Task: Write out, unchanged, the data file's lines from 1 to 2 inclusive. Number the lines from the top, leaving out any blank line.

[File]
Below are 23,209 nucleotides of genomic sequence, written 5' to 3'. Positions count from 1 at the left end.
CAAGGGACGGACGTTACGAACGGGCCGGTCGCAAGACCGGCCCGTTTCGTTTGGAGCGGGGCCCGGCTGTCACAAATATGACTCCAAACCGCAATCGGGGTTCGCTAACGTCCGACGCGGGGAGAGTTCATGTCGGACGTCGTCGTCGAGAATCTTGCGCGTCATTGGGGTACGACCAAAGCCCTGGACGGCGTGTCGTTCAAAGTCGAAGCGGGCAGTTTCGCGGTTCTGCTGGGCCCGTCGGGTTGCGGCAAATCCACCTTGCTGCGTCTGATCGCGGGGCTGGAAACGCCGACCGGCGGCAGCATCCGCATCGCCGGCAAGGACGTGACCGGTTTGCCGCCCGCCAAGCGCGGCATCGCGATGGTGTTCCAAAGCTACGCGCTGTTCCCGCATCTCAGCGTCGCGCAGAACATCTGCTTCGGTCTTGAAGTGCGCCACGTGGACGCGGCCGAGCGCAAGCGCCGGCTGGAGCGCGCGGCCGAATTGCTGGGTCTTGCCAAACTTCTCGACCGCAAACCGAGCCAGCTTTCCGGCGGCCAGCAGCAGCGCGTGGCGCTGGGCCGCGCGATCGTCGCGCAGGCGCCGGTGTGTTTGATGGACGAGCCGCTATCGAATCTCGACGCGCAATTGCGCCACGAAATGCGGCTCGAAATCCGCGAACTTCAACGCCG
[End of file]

Below are 23,209 nucleotides of genomic sequence, written 5' to 3'. Positions count from 1 at the left end.
CAAGGGACGGACGTTACGAACGGGCCGGTCGCAAGACCGGCCCGTTTCGTTTGGAGCGGGGCCCGGCTGTCACAAATATGACTCCAAACCGCAATCGGGGTTCGCTAACGTCCGACGCGGGGAGAGTTCATGTCGGACGTCGTCGTCGAGAATCTTGCGCGTCATTGGGGTACGACCAAAGCCCTGGACGGCGTGTCGTTCAAAGTCGAAGCGGGCAGTTTCGCGGTTCTGCTGGGCCCGTCGGGTTGCGGCAAATCCACCTTGCTGCGTCTGATCGCGGGGCTGGAAACGCCGACCGGCGGCAGCATCCGCATCGCCGGCAAGGACGTGACCGGTTTGCCGCCCGCCAAGCGCGGCATCGCGATGGTGTTCCAAAGCTACGCGCTGTTCCCGCATCTCAGCGTCGCGCAGAACATCTGCTTCGGTCTTGAAGTGCGCCACGTGGACGCGGCCGAGCGCAAGCGCCGGCTGGAGCGCGCGGCCGAATTGCTGGGTCTTGCCAAACTTCTCGACCGCAAACCGAGCCAGCTTTCCGGCGGCCAGCAGCAGCGCGTGGCGCTGGGCCGCGCGATCGTCGCGCAGGCGCCGGTGTGTTTGATGGACGAGCCGCTATCGAATCTCGACGCGCAATTGCGCCACGAAATGCGGCTCGAAATCCGCGAACTTCAACGCCG